The 4 A’s of Receiving Feedback
By Mary Weber on May 08th, 2018
I work with leaders all the time on how to give more effective and constructive feedback to their associates. This is an essential competency for strong leaders. However, I have also realized that what can set great leaders apart from the average ones is the ability to receive meaningful feedback themselves. It can be harder than it sounds.
Many leaders are programmed to be the best, to know the answers and to be good at problem solving. Even when an individual leader professes to be open to input from others, a natural tendency is to jump in with the answers before we even know what the real issue is. It is a truism that ‘more heads are better than one’ when it comes to creative problem solving or brainstorming. However, deliberate focused listening – with the intent to understand rather than to respond – is harder than it sounds.
It is my experience that the best leaders utilize what I call the 4 A’s of receiving feedback:
- Accept the input
- Acknowledge the thought
- Absorb the feedback
- Act upon it
When someone is promoted up to a more senior title, there is often an implicit assumption that this person is a good leader. In the leader’s mind, she becomes ‘the boss’ and she can lose the ability to see herself clearly and as others do. Or, in some cases, the world around the leader has changed and circumstances now call for a somewhat different style of leadership. It can be challenging for this same leader to acknowledge that he still has more to learn and to accept input from others. At times, the feedback is not delivered in the most constructive manner which can make it even harder to accept. Be sure to listen to both the words and the feelings of the speaker. In order to become truly self-aware and open to change, a leader must learn to actively listen and to accept feedback from others.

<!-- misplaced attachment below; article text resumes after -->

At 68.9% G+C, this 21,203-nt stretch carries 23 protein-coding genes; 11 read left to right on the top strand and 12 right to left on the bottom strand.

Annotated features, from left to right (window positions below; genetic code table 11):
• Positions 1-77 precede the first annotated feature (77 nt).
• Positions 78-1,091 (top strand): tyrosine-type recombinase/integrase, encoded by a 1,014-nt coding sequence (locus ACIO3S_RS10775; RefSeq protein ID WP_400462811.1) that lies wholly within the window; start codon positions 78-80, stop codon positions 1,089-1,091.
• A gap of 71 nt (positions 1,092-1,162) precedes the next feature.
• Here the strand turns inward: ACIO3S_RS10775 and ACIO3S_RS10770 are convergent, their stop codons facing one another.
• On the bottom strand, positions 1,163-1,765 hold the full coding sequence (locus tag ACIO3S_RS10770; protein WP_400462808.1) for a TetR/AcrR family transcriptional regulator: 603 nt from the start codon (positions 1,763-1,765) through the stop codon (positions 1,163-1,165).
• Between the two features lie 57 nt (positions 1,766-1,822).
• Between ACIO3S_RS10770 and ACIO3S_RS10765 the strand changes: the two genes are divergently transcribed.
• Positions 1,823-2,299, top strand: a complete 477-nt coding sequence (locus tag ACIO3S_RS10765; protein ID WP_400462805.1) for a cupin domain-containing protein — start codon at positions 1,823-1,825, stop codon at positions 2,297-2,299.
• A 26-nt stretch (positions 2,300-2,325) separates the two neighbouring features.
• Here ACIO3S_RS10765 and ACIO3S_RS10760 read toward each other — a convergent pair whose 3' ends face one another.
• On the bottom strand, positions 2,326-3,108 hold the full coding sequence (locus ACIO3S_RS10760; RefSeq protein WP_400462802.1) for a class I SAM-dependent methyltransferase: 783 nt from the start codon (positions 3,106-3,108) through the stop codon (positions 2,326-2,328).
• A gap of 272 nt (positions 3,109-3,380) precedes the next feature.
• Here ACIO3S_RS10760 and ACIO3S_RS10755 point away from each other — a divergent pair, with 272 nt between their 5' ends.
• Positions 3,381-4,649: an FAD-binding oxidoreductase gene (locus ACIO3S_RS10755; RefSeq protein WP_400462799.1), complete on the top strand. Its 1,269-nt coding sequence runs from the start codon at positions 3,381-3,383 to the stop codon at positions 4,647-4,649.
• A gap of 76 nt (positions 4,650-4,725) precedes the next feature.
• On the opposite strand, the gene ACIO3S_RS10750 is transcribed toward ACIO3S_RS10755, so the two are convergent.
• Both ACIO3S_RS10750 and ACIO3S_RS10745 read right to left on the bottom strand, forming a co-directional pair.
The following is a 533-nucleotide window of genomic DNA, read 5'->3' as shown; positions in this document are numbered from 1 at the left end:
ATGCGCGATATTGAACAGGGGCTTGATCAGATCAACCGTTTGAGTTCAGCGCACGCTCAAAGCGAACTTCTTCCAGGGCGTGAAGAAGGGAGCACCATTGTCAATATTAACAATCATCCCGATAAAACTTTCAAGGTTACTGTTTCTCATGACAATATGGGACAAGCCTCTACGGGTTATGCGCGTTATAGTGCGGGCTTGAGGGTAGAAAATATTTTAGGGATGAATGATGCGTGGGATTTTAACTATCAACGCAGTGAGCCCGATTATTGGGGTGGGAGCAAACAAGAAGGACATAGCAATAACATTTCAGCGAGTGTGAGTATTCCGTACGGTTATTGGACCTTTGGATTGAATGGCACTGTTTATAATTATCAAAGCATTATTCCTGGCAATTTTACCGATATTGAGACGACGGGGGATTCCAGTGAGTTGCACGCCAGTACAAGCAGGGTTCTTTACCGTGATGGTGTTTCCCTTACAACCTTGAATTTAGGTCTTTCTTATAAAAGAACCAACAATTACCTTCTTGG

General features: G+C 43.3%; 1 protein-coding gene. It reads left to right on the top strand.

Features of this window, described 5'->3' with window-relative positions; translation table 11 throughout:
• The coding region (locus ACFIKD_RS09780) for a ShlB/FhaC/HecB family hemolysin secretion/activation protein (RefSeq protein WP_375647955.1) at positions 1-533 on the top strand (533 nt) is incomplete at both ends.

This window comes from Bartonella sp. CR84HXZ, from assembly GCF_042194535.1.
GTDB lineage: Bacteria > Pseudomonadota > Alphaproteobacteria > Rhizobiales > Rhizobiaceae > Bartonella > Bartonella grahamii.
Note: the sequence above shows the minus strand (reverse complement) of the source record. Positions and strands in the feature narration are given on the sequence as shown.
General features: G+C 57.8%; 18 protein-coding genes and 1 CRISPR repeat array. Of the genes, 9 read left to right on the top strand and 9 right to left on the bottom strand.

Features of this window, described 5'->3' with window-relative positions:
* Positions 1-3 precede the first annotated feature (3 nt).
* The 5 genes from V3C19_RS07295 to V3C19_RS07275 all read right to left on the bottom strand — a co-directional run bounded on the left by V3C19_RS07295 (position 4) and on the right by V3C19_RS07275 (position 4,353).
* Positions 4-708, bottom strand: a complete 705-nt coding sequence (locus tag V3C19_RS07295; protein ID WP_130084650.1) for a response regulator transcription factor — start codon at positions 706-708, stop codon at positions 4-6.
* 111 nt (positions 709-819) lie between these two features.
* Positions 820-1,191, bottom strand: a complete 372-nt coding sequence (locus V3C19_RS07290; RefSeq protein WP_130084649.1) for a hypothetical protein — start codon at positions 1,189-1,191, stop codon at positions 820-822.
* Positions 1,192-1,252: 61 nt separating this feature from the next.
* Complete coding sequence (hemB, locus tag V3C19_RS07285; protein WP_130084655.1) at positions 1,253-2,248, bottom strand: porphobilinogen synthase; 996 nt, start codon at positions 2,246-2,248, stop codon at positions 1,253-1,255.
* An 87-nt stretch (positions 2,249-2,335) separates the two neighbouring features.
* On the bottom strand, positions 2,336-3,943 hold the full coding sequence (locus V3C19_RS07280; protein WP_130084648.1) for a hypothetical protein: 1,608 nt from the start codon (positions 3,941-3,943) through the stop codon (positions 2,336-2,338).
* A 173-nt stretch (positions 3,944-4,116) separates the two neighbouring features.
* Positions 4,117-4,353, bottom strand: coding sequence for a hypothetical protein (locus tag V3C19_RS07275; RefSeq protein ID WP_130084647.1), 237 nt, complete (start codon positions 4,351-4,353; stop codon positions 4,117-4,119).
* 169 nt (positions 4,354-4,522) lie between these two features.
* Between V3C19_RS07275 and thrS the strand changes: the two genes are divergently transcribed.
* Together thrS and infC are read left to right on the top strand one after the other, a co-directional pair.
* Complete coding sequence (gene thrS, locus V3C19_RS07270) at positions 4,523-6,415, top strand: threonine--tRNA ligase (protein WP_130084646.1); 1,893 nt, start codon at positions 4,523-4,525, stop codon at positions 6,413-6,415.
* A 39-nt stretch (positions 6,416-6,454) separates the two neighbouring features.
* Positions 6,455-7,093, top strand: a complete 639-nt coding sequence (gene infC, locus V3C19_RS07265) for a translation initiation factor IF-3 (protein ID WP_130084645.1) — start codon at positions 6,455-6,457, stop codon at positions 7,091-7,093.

Have you ever been involved in a meeting where the leader does most of the talking? Others seem to agree more than challenging the basic premise or doing creative thinking. This can be a dangerous paradigm for the business. Leaders should consider the amount of time spent talking versus listening during a typical conversation. In most cases, it should be less than 50% talking with more time listening. The goal should be to ask more questions and to supply fewer answers.
I would encourage leaders to acknowledge feedback and the thought behind it. We want to encourage colleagues, peers and direct reports to be open and provide different and often important perspectives to leaders. It can be as simple as a statement like “I hadn’t thought about it that way”. Even if the feedback is ultimately rejected, it is critical to acknowledge it and encourage the speaker to continue to bring new thoughts and ideas.
Once the leader has accepted and acknowledged the feedback, he/she must internalize and absorb it. Ask clarifying questions to confirm the main thoughts or ideas. Don’t judge. Consider the following. Is there an element of truth in this feedback? Why would this person think that? What does this mean to me? How does this impact other people around me? Is this something that I can change? Is this something that I want to change?
Finally, the best leaders act upon the constructive feedback they have been given. This may mean changing a behavior. This may involve developing a new habit. This may require more detailed input from others. It may even mean explaining why he or she is not going to act on the input. However, it is important to ‘do something’ with this feedback. It is truly a gift to have people hold a mirror up for us to see ourselves more clearly.
I have yet to meet a great leader who felt that she/he had nothing more to learn. Life long learning and continuous self-improvement are critical attributes of the best leaders. Those who can readily accept, acknowledge, absorb and act on feedback are the ones who continue to evolve as leaders to meet the needs of a constantly changing business environment. It is one way that good leaders evolve into great leaders.
Good feedback may be one instance where it may be better to receive than to give.